Facts: Unmarried parents had a child and lived together for some time. They ultimately split, Father paying child support and enjoying regular visitation. Mother became engaged to another man and started unilaterally denying Father his overnight visitation.
Mother told Father that the only visitation she would let him exercise would be at McDonald’s, and that her fiancé would have to supervise. Father did not agree to those conditions. Instead, he started calling Mother to ask her to let him see the child. Those calls quickly devolved into arguments and insults and did not lead to the results Father wanted. At some point, Father’s phone calls became too frequent (Mother testified that he called her 30 times in one day; he admitted to 12). In August of 2008, Mother swore out a harassment warrant against Father, which resulted in a brief stay in jail and a condition of bail that prohibited him from having any contact with Mother, directly or indirectly.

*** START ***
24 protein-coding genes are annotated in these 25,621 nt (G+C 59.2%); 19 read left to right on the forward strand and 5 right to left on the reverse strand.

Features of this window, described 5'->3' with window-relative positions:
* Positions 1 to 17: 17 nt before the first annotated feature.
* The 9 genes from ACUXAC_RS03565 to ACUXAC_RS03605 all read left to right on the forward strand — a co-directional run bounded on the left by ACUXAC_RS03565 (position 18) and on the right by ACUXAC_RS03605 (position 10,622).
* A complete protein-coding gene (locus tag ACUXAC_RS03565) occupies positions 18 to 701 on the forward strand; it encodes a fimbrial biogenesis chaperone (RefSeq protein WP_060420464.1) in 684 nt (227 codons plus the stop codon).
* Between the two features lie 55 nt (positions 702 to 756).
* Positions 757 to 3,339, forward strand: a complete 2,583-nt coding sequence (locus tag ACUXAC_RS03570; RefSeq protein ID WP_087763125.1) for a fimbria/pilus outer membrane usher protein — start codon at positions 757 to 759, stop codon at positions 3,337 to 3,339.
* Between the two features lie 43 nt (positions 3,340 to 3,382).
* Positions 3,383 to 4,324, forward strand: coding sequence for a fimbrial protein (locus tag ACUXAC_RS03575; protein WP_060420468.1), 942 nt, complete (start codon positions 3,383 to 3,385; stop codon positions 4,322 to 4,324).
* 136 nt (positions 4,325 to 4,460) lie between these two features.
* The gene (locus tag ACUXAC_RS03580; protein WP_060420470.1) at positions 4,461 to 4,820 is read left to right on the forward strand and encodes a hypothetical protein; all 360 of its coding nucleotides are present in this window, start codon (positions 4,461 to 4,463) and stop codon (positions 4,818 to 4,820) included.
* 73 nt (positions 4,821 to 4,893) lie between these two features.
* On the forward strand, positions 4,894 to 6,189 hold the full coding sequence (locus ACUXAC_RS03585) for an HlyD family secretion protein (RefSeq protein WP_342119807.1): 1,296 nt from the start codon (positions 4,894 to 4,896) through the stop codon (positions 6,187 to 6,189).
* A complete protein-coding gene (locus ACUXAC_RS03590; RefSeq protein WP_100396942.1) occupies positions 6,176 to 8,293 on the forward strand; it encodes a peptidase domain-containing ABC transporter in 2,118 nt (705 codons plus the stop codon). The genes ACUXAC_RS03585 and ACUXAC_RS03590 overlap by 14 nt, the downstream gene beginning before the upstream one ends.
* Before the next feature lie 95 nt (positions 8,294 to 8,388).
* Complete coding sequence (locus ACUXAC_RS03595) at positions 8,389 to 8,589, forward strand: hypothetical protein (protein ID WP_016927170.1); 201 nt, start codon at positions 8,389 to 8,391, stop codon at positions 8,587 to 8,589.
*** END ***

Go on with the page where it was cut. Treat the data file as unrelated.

Mother filed a petition to terminate Father’s parental rights so her fiancé could adopt Child. Mother alleged Father’s willful failure to visit Child in the four months preceding the petition as grounds for the termination. Incredibly, the trial court granted the petition. Father appealed.
In reversing the trial court, the Court of Appeals prevented a terrible injustice.
Failure to visit or support a child is ‘willful’ when a person is aware of his or her duty to visit or support, has the capacity to do so, makes no attempt to do so, and has no justifiable excuse for not doing so. . . . The proof in this case showed that in order to be able to visit his child, Father would have had to either accede to Mother’s onerous conditions, violate a condition of bail, or institute a court proceeding that he could not afford. Under those circumstances, we hold that the trial court erred in finding that Father had abandoned his child by willfully failing to visit. . . . Father and child have been denied visitation with each other for a long time, especially in view of the child’s age. Consequently, the trial court should act promptly to establish a schedule establishing Father’s rights to time with his child.